Evan is one of five high school interns who spent his summer working at the Field Museum's Robert A. Pritzker Center for Meteoritics and Polar Studies. Evan is going to be a high school senior. After graduation next year he plans to go to college where he will study paleontology. We are excited that we have inspired him to pursue a career in the earth sciences. He wants to be a curator at a museum and a professor at a university. His job responsibility this summer is to weigh, photograph and repack meteorite specimens in our collection.
Come see James Holstein of the Robert A. Pritzker Center for Meteoritics and Polar Studies speak about meteorites at the Levy Community Center, 300 Dodge Avenue, Evanston, IL on August 9th 7:00- 8:30 pm . The event is hosted by the Illinois Science Council and is free and open to all ages. Reserve your free tickets today. Parking is also free in the Levy lot.
Sarah is one of five high-school interns who worked with meteorites at the Robert A. Pritzker Center for Meteoritics and Polar Studies this summer. Sarah's responsibilities include weighing, photographing and repacking the meteorites in the collection and consolidating data for the migration to the new database. Sarah just graduated from high school and will be attending Beloit college in the fall where she wants to study some aspect of science with a focus on educating the public and children.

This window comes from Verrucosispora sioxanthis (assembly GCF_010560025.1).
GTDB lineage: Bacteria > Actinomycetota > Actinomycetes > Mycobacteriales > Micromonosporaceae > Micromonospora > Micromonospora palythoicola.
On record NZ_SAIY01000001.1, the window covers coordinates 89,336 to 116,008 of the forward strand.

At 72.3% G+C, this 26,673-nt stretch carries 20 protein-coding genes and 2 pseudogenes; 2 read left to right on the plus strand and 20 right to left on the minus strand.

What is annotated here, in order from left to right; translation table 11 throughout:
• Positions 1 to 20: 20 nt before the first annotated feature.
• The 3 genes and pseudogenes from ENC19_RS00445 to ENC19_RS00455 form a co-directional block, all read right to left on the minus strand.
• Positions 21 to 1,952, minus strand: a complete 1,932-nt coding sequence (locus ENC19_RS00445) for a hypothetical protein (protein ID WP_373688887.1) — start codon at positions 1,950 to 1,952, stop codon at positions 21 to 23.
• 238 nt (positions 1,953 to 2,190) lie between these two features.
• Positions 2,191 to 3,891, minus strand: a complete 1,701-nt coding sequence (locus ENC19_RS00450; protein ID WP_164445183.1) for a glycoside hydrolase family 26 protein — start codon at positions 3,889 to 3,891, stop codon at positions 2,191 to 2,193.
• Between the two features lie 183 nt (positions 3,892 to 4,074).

The Robert A. Pritzker Center for Meteoritics and Polar Studies hosts five high-school students and three undergraduate students students this summer. They receive a unique hands-on education with meteorite-related laboratory work and collections management projects. Here and on our Facebook page we will feature brief presentations of them, their projects and experience at the RAPC.
Specimen Gives Science a Glimpse 4.6 Billion Years Back in Time. The Field Museum will receive a high-quality meteorite from a fireball that exploded over California and Nevada last month. The 4.6-billion-year-old meteorite, donated by private collector Terry Boudreaux, is extremely rare and valuable to science. It weighs about one-third of an ounce (10 grams) and has been tentatively classified as carbonaceous chondrite. The Field Museum’s curator of meteorites, Dr. Philipp R. Heck, will study the specimen at the Museum’s Robert A. Pritzker Center for Meteoritics and Polar Studies.